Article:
- Part of the healing power of communal repentance is that it releases us from the bonds of individualism that are related to the sin of racism from the beginning, the refusal to see oneself in the skin of the neighbor.
- Deeper, more significant community, community as essential to one’s own identity, is a great gift of participation in repentance that is larger than the self.
An oft-quoted African proverb describes the embodied wisdom of communal repentance: “If you want to go fast, go alone. If you want to go far, go together.” Who will go with you on this long journey? And to whom will you teach repentance so that it continues after you?
Repentance is economic. The sin of racism has its roots deep in corrupt economic systems that construe people as something to use for financial gain.
- Reparations are an important large-scale commitment to repentance.
- And almsgiving is an equally important small-scale linking of one’s personal finances to the needs of others.
Where your treasure is, there your heart will be also. How can you express your hopes through your giving? How can you reverse something that grieves you through your giving?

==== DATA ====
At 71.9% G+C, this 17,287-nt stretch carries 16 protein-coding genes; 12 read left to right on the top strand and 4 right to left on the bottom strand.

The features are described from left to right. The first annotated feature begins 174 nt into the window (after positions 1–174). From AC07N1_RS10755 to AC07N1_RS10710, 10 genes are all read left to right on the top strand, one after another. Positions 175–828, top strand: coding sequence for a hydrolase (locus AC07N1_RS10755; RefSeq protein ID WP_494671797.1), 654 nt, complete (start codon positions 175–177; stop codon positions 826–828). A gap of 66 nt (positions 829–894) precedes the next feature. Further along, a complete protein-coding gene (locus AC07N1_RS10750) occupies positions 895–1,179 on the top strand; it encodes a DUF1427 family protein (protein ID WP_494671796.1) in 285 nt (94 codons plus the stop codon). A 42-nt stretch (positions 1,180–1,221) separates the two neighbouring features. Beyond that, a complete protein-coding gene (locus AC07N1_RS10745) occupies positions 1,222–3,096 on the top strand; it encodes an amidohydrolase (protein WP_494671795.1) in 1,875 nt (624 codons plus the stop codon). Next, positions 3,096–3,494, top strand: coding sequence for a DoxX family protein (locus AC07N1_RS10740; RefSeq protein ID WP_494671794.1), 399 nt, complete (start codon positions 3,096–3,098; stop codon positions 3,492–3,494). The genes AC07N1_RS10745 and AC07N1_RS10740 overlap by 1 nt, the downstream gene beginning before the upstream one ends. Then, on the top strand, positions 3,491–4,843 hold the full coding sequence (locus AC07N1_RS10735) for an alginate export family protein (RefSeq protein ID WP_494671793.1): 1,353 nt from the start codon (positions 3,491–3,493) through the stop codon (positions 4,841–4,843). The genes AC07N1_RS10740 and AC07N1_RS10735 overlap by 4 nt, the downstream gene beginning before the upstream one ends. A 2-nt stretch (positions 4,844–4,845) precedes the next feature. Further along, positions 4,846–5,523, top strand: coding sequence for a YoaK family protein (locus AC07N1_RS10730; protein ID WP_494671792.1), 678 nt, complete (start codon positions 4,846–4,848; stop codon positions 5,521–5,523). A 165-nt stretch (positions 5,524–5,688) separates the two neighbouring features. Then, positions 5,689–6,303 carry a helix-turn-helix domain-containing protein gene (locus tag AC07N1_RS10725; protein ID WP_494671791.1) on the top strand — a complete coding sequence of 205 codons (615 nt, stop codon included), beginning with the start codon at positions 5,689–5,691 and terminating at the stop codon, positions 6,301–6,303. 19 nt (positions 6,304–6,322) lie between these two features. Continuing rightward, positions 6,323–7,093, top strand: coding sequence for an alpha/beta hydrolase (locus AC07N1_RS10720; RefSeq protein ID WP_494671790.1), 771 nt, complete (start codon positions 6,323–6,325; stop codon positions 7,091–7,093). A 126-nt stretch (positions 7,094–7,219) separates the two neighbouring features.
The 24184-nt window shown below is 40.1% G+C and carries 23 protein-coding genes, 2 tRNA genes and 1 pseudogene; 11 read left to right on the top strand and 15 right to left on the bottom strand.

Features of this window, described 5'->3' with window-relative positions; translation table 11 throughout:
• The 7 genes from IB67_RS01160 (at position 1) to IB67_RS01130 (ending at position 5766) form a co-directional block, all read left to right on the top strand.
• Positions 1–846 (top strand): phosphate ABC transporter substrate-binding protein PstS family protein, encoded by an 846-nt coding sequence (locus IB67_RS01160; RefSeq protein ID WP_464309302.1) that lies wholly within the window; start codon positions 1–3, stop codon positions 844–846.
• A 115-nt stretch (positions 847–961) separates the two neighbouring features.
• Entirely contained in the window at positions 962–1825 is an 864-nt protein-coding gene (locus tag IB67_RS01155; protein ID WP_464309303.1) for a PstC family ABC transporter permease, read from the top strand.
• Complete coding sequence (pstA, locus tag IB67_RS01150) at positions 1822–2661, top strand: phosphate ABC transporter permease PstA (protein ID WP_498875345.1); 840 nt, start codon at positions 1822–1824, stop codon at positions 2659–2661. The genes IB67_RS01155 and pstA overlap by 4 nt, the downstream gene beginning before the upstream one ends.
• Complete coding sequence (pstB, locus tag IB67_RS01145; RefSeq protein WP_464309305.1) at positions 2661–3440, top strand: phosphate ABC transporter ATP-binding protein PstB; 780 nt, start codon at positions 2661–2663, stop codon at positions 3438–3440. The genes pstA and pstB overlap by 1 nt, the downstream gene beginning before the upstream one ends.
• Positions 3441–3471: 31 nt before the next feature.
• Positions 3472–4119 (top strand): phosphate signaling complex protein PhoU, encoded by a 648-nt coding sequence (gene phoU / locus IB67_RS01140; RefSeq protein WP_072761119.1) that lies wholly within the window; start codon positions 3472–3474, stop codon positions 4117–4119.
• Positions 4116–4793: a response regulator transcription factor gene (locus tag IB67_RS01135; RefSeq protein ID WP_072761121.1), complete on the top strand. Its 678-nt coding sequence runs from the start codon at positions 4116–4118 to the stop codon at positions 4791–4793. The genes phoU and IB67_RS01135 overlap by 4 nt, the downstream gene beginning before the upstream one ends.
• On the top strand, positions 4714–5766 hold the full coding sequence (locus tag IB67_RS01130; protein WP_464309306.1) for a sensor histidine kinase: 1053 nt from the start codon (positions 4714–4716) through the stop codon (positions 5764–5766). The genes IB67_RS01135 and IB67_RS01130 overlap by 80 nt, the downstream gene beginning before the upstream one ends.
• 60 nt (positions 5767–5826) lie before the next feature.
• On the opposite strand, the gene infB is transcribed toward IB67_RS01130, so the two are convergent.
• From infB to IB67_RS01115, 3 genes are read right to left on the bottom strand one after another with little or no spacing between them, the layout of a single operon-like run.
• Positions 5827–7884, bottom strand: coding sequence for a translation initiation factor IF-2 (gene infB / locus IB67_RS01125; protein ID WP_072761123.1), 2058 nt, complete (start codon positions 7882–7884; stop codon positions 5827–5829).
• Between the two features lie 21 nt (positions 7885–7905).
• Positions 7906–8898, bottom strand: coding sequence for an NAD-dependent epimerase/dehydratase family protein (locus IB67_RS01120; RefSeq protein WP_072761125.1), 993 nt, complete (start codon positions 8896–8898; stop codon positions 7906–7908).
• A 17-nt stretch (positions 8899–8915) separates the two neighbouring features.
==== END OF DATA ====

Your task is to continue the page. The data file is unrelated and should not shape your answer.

Repentance is physical. Sometimes we may forget that the practice of Sabbath rest was a physical act of resistance by the Jewish people during the times when they were under foreign occupation or living in exile.
- Essentially, Sabbath-keeping affirms that people are all made in the image of God, and that no one’s worth depends upon their usefulness but simply on their existence as God’s own.
- Rest is an act of radical resistance to letting economic gain or economic survival rule our – or anyone else’s – life.
It is an essential act of faithfulness to pursue opportunities of rest for others. The ways in which combatting racism in the U.S. has come to be something that BIPOC people are expected to offer leadership on at all times is verging on an insidious new enslavement. And fair wages that support families are also critical to the possibility of Sabbath rest. What is your role in creating the possibilities of rest for people in your community? How will you create space in your own life for the sacred resistance that is Sabbath?
Repentance is spiritual. This is another way of saying that repentance is not a task we have assigned ourselves, but is a response to the Spirit’s invitation.